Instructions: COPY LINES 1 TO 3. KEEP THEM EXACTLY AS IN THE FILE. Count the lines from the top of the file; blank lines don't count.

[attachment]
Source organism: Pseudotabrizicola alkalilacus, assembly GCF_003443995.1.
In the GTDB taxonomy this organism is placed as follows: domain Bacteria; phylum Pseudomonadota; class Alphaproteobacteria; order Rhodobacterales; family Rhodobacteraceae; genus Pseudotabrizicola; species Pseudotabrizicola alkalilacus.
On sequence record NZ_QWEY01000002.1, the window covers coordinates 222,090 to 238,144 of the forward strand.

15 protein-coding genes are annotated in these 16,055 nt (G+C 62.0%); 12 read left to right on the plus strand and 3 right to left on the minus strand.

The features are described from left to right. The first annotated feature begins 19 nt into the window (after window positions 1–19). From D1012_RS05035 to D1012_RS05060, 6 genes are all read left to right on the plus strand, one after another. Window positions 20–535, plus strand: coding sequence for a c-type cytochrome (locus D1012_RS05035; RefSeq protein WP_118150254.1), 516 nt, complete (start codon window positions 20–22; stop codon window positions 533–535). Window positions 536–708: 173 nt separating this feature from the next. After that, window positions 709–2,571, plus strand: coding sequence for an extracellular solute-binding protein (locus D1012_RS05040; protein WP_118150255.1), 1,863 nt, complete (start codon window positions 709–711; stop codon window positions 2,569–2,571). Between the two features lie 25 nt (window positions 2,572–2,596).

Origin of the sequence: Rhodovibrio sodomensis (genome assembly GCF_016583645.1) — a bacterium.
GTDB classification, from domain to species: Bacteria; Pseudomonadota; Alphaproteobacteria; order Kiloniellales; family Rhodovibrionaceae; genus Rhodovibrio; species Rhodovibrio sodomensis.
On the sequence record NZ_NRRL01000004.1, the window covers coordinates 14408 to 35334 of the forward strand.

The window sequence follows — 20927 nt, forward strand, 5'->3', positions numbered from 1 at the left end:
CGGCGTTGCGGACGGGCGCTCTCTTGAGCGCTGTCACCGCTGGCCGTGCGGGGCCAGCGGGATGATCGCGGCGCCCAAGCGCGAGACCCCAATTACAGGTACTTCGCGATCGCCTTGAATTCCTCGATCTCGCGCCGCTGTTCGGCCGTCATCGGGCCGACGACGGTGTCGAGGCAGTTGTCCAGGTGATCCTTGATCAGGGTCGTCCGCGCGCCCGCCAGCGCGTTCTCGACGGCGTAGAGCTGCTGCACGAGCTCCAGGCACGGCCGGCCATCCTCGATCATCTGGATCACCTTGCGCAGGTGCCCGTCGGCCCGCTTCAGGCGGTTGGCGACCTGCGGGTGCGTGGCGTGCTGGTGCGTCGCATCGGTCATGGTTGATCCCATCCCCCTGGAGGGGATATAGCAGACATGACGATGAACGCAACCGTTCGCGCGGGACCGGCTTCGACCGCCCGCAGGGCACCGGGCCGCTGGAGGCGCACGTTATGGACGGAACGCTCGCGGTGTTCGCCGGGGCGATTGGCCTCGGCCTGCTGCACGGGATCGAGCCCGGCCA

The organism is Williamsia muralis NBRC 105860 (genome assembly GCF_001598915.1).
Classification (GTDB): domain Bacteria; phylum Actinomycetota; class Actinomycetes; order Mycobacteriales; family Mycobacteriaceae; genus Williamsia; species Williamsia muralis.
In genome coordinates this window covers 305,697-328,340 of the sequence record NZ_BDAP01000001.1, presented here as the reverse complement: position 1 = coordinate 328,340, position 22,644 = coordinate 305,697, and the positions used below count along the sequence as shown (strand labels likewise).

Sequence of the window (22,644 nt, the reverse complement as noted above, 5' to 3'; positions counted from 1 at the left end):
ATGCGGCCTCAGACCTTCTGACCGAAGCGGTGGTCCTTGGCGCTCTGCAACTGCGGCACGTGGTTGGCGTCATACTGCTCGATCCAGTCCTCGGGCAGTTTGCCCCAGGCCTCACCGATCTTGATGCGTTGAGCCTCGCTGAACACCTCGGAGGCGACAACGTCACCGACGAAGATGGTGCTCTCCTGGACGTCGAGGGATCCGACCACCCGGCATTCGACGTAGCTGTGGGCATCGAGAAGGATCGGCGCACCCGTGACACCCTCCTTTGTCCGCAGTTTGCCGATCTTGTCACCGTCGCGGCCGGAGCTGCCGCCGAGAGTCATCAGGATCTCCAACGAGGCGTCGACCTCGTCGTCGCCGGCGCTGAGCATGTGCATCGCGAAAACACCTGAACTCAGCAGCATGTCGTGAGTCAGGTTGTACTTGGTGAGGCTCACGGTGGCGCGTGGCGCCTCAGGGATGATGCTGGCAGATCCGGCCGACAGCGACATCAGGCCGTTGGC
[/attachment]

Source organism: Pseudotabrizicola alkalilacus, assembly GCF_003443995.1.
In the GTDB taxonomy this organism is placed as follows: domain Bacteria; phylum Pseudomonadota; class Alphaproteobacteria; order Rhodobacterales; family Rhodobacteraceae; genus Pseudotabrizicola; species Pseudotabrizicola alkalilacus.
On sequence record NZ_QWEY01000002.1, the window covers coordinates 222,090 to 238,144 of the forward strand.